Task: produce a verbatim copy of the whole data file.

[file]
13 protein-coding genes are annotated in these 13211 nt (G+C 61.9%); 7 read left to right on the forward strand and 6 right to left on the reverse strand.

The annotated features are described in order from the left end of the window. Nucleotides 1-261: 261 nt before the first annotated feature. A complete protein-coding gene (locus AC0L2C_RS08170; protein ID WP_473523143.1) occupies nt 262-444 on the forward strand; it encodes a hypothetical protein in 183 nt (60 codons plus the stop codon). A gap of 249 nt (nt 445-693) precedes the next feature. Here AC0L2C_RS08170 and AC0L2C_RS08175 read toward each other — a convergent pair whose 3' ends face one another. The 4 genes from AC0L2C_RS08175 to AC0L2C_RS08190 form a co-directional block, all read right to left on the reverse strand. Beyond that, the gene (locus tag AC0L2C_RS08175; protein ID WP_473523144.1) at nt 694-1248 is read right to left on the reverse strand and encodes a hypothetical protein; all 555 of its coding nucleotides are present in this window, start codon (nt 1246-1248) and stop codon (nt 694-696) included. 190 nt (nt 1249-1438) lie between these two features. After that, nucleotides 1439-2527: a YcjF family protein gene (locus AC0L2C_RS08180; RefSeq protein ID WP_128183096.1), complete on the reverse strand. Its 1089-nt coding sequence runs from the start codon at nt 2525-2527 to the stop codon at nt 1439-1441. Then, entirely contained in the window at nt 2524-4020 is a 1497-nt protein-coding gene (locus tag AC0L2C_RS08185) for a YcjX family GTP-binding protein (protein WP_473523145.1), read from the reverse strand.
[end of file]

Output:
13 protein-coding genes are annotated in these 13211 nt (G+C 61.9%); 7 read left to right on the forward strand and 6 right to left on the reverse strand.

The annotated features are described in order from the left end of the window. Nucleotides 1-261: 261 nt before the first annotated feature. A complete protein-coding gene (locus AC0L2C_RS08170; protein ID WP_473523143.1) occupies nt 262-444 on the forward strand; it encodes a hypothetical protein in 183 nt (60 codons plus the stop codon). A gap of 249 nt (nt 445-693) precedes the next feature. Here AC0L2C_RS08170 and AC0L2C_RS08175 read toward each other — a convergent pair whose 3' ends face one another. The 4 genes from AC0L2C_RS08175 to AC0L2C_RS08190 form a co-directional block, all read right to left on the reverse strand. Beyond that, the gene (locus tag AC0L2C_RS08175; protein ID WP_473523144.1) at nt 694-1248 is read right to left on the reverse strand and encodes a hypothetical protein; all 555 of its coding nucleotides are present in this window, start codon (nt 1246-1248) and stop codon (nt 694-696) included. 190 nt (nt 1249-1438) lie between these two features. After that, nucleotides 1439-2527: a YcjF family protein gene (locus AC0L2C_RS08180; RefSeq protein ID WP_128183096.1), complete on the reverse strand. Its 1089-nt coding sequence runs from the start codon at nt 2525-2527 to the stop codon at nt 1439-1441. Then, entirely contained in the window at nt 2524-4020 is a 1497-nt protein-coding gene (locus tag AC0L2C_RS08185) for a YcjX family GTP-binding protein (protein WP_473523145.1), read from the reverse strand.